There is no question pickpockets are a blight on Europe’s image and law-enforcement officials are taking the problem seriously. In May, Paris police arrested a gang of pickpockets who were each stealing up to 4,000 euros per day from tourists. Officials said the gang members, who had travelled from Romania, had stolen hundreds of thousands of euros from visitors at sights such as the Eiffel Tower and the Palace of Versailles over the previous two years.

Just a few days before the arrests, Eiffel Tower staffers had even gone on strike to press for greater protection from the aggressive thieves who intimidated employees and targeted visitors - in particular Asian tourists who frequently carry large amounts of cash.

My family tried to minimize our time standing in lines - and for that matter, dealing with crowds - by visiting popular attractions as early in the day as possible. Lineups and crowds are practically non-existent first thing in the morning, even at popular sights like St. Peter’s Basilica in Rome and Notre Dame Cathedral in Paris.



Before we left home we also prebooked passes where possible that gave us skip-the-line privileges, thus avoiding lineups at the Eiffel Tower, the Louvre, the Doge’s Palace in Venice, and the Leaning Tower of Pisa among other attractions.

And in Rome, rather than stand in line for about three hours at the Colosseum to buy tickets that gave entry to both the Colosseum and the Forum, we simply walked a short distance over to the Forum where we bought our tickets in under 10 minutes.

But despite the preventive measures you take, where there are crowds and lineups, there will be pickpockets.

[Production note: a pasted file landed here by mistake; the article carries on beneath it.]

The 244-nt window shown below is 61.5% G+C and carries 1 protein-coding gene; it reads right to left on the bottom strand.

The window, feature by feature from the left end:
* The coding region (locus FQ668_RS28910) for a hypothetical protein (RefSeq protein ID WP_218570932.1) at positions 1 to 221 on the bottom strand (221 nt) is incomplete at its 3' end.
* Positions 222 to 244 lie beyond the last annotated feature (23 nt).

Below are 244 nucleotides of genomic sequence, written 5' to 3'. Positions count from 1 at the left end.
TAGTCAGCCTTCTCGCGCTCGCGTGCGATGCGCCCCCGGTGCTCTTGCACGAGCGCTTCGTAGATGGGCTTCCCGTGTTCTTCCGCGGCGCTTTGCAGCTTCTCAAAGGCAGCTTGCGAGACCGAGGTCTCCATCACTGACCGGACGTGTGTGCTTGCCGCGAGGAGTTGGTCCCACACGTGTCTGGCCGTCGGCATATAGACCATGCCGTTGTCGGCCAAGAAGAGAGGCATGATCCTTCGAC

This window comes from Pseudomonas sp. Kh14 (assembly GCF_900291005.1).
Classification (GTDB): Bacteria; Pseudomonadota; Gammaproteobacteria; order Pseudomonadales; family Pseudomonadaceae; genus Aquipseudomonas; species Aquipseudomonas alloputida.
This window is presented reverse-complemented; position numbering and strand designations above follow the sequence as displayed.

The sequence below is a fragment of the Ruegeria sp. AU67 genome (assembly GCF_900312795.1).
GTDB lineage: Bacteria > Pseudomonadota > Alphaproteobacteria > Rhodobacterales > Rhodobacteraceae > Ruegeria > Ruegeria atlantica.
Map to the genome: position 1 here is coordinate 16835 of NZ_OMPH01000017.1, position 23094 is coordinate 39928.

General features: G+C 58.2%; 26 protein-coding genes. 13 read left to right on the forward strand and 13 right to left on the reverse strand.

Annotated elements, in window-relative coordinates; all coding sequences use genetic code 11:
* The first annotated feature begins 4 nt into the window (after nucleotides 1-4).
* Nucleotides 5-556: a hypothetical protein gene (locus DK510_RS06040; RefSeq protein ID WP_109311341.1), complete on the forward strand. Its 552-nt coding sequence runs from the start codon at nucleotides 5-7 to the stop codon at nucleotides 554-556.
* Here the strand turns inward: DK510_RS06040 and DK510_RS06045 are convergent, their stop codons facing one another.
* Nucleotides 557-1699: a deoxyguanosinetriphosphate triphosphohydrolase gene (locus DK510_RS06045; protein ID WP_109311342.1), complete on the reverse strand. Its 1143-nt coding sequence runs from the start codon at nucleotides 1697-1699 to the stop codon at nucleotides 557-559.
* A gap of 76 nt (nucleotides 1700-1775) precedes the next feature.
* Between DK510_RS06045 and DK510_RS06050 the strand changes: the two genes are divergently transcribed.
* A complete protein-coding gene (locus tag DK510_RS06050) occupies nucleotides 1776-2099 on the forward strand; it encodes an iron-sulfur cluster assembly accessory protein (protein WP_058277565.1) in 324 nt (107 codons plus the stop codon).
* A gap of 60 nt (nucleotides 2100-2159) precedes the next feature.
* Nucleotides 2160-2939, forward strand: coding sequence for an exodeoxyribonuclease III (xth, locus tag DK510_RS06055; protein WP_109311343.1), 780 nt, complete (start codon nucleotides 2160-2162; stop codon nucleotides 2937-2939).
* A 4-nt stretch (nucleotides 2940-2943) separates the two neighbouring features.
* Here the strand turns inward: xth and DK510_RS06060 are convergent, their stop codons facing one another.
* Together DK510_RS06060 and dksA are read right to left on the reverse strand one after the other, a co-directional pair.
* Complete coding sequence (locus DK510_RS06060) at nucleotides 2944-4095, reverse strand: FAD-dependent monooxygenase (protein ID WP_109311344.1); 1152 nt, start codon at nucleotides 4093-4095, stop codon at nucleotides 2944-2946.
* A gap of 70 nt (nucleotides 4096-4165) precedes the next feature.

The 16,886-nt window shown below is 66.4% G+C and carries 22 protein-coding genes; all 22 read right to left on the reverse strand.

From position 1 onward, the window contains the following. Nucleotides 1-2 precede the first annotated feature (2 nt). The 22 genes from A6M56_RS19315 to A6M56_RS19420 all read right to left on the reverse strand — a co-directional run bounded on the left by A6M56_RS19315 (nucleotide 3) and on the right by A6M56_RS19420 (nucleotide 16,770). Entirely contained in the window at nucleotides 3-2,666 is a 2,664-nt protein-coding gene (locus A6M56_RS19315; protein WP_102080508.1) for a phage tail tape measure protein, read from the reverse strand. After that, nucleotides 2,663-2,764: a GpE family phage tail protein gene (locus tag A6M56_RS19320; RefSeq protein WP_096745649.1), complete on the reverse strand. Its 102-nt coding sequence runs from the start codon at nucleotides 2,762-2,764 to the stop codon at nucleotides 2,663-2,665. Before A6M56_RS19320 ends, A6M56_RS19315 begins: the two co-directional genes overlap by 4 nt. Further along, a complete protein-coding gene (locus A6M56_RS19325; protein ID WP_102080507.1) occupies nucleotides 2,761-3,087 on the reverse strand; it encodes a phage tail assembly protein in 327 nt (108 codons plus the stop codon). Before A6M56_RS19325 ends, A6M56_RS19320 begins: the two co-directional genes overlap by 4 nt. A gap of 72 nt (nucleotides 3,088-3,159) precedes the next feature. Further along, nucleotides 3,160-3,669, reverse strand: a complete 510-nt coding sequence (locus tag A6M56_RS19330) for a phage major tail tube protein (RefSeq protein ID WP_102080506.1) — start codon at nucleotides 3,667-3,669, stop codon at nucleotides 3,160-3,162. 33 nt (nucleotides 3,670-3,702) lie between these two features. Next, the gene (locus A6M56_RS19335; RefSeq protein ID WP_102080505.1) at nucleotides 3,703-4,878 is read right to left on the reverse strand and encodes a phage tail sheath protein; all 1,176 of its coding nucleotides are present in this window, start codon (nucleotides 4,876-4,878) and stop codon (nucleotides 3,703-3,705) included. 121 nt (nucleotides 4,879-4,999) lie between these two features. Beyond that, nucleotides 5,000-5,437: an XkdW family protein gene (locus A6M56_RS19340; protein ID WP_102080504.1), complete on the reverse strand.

At the Louvre the crowd waiting to see the Mona Lisa is some 25-deep, stretching across the width of the room. You’ll probably be in line at least 45 minutes, jammed next to the stranger beside you, before you inch your way to the front. (You can avoid the crowds by going first thing in the morning, as we did on our second visit there.)

At the British Museum in London, where entry is free, there is a constant crush of people trying to get up close and personal with the spectacular Rosetta Stone. At the Palace of Versailles, a seemingly prohibitive €25 entry fee is not a deterrent in the slightest because pickpockets simply hop the fence to get in. Less of a concern - though no less upsetting if you’re the victim - are the scam artists who target tourists.



One of the most common scams involves an artisan demonstrating how to make a friendship bracelet, and then fastening it tightly on your wrist. When it proves too difficult to untie, you’re pressured to buy it. Make sure you’re not pickpocketed as you’re arguing with the artisan.

Another scam is known as The Ring: A bystander claims to find a ring just as you’re walking by. They show you “evidence” it’s pure gold, and offer to sell it to you for far less than it’s worth.